When 2+2=5. Or, When Religion Goes Too Far

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YOU MAY ALREADY have seen the video “Watch Creationists Talking About Creationism” – but if you haven’t, here it is for your viewing pleasure.

And now that you’ve seen it, a quick primer on the business of epistemology – otherwise known as the study of knowledge systems.

There are two categories of reasoning, the inductive versus the deductive. Induction (from a latin compound meaning to lead into something) begins with observation, deduction (to be led from) with a general principle. Scientific reasoning is inductive, meaning it looks at the material world and tries to explain reality on the basis of what is observed. Religion works deduction, organizing observation with reference to (religious) first principles. Notice that the word religion itself means “to bind back,” the binding being applied against the originating principles or ideas of the faith.

An intelligent and pious individual (yes, there is such a thing) must today accept the scientific principle of induction. No one today can ignore the yields of inductive investigation – the dating of our planet by the fossil record and carbon dating, or the plain evidence for the germ theory of disease or for the origins of species in natural selection – and be considered intellectually serious. No one can credibly say that the scientific method is irrelevant and useless.

The creationists instead try to dismiss the disciplines of the scientific method, from microbiology to astrophysics, by stepping beyond the business of epistemology (where they are on unstable ground) in order to slander and to pose rhetorical questions. The video is a good example of this. Mr Darwin must be wrong, because his “theory” (that means “99% certain fact” in science lingo, science being a matter of probability) offers no consolation of an afterlife. Evolution must be a lie, because it is a messy affair wrapped up in disease, death and inefficiency. How can we know, with absolute certainty, what is true and right and good, now and for all time, if we arrived via billions of years of evolution and not (as the Bible says) through an act of “intelligent design” supervised by a commandment-giving deity.

I’ve been dabbling in the Bill Nye debates. Long before the Science Guy was at this effort, I was observing the attempts of Richard Dawkins to defend science and reason. I’ve no doubt that some waverers have come unequivocally to one or another of the rival camps as a result of Mr Dawkins’ efforts. That’s arguably a good day’s work, even Jesus himself advising against throwing in with the lukewarm. But I also happen to suspect it’s a waste of time arguing Darwinism vs. Creationism (or whatever formulation one prefers) so long as the epistemological underbelly of the debate goes mostly unremarked.

Many of the creationists I’ve encountered like to pretend that science and faith are compatible, and that it’s enough, in principle as well as in practice, to assert that all truth is God’s truth. Pushed to admit the incompatibilities of these epistemologies, the faithful will claim that radical atheism is the new religion and that the secularists are fanatics bent on persecuting poor, wholesome Christianity. I’ve been in many discussions that have unwound precisely along these lines. It’s useful to push the conversation until you chip the bedrock. On several occasions I’ve done so (or at least I suspect I’ve done so) and it always is something like the following.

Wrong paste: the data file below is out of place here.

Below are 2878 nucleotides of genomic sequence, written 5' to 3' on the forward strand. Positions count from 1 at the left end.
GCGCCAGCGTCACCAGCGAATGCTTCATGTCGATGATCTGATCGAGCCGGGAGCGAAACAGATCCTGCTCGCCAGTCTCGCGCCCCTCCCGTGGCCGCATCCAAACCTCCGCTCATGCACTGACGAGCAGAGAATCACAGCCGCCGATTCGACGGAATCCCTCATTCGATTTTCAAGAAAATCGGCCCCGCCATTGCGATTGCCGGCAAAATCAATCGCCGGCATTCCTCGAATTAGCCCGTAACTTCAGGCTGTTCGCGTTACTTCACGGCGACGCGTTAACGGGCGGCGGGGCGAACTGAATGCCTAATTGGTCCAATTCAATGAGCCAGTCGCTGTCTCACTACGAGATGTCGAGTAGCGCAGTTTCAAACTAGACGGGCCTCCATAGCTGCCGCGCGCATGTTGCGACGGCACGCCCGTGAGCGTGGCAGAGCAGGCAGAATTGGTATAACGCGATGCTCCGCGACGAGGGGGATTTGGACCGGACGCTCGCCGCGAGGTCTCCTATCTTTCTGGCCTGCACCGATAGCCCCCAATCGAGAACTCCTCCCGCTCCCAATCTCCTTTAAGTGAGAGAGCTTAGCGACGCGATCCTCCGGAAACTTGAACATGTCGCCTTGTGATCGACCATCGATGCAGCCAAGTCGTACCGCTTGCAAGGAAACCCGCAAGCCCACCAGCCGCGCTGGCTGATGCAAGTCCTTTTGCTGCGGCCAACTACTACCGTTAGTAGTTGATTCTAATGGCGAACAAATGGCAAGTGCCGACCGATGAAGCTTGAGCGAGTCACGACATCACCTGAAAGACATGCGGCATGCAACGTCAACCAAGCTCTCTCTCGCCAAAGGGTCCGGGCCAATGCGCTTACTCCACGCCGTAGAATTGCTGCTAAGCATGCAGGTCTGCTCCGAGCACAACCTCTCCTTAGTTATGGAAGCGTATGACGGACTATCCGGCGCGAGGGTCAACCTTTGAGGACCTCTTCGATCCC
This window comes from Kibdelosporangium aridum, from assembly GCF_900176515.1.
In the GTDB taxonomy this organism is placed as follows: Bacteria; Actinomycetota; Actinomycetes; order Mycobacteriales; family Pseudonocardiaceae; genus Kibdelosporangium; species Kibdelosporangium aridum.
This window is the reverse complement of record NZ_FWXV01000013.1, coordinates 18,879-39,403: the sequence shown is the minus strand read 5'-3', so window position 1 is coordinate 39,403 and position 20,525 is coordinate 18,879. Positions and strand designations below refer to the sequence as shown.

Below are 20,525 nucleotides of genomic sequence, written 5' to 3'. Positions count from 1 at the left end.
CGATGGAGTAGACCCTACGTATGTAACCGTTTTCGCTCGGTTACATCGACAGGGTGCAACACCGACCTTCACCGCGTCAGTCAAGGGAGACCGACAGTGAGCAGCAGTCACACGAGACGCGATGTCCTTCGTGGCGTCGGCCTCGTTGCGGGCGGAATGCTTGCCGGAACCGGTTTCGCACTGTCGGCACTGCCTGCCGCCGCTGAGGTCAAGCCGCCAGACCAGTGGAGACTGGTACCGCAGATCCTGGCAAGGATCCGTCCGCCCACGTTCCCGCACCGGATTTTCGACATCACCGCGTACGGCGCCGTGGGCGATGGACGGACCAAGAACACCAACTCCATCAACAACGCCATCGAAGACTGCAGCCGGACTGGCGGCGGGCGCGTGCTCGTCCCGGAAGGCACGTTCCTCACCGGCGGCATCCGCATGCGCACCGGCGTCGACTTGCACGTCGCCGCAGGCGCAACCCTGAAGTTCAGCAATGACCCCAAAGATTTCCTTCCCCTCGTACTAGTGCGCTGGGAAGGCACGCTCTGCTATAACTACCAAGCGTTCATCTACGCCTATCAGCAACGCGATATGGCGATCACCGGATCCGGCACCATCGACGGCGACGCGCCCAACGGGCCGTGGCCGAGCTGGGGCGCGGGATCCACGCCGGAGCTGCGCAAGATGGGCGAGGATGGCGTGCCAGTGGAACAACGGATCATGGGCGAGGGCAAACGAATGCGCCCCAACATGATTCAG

After a longish back-and-forth, my polite and thoughtful High Anglican friend became somewhat exasperated and confessed that whatever the truth of the question (and, really, who among us knows that?), he didn’t want to live in a universe that didn’t have God in it. And by “god” of course he meant the god of the Anglican tribe to which he belonged. The mental atmosphere of his world is, in my estimation, summarized by Philip Larkin’s poem “Church Going.” Larkin nicely catches the tone of someone who has lost all belief and faith in the religious proposition, but who also feels keenly the aesthetic loss. And it’s this loss above all – of the aspirational architecture and the sonorous choir and the warm embrace of an “accoutred frowsty barn” when it’s cold, dark and wet among the world – that Larkin registers and which many of the religious can not bring themselves to admit. Damn your pesky facts, they want God by any means, at any cost.

There is also however a more sinister proposition, even a poison, in the epistemology of the pious. The video nicely catches this too. For when 2+2=5 must be believed in (as one of the video’s interviewee’s asserts) and must therefore be defended and imposed, likely in the mode of cultural warfare, we are all of us endangered in a way that has become familiar. The formula 2+2=5 is a good shorthand for the many irrational and otherwise indefensible propositions of monotheism, for instance that women who swim in the sea are guilty of adultery and that natural disasters are caused by Obamacare and homosexuality. 2+2=5 is a good descriptor for the many assaults upon science and science education which are now taking place across North America, in the name of debate and of “equal time.” The problem of course is that 2+2 does not equal 5, any more than climate change is a myth and the weather is God’s judgement upon nations.

So by all means, Mr Nye, have the debate. But never forget that this is first and foremost a political battle for the right to think clearly and to pursue scientific truth, wherever it may lead.

One response to “When 2+2=5. Or, When Religion Goes Too Far

  1. The 2 plus 2 equals 5 guy needs to read Augustine on Genesis.
    I thought this debate was more of a PR gig for both guys, each preaching to the home choir.


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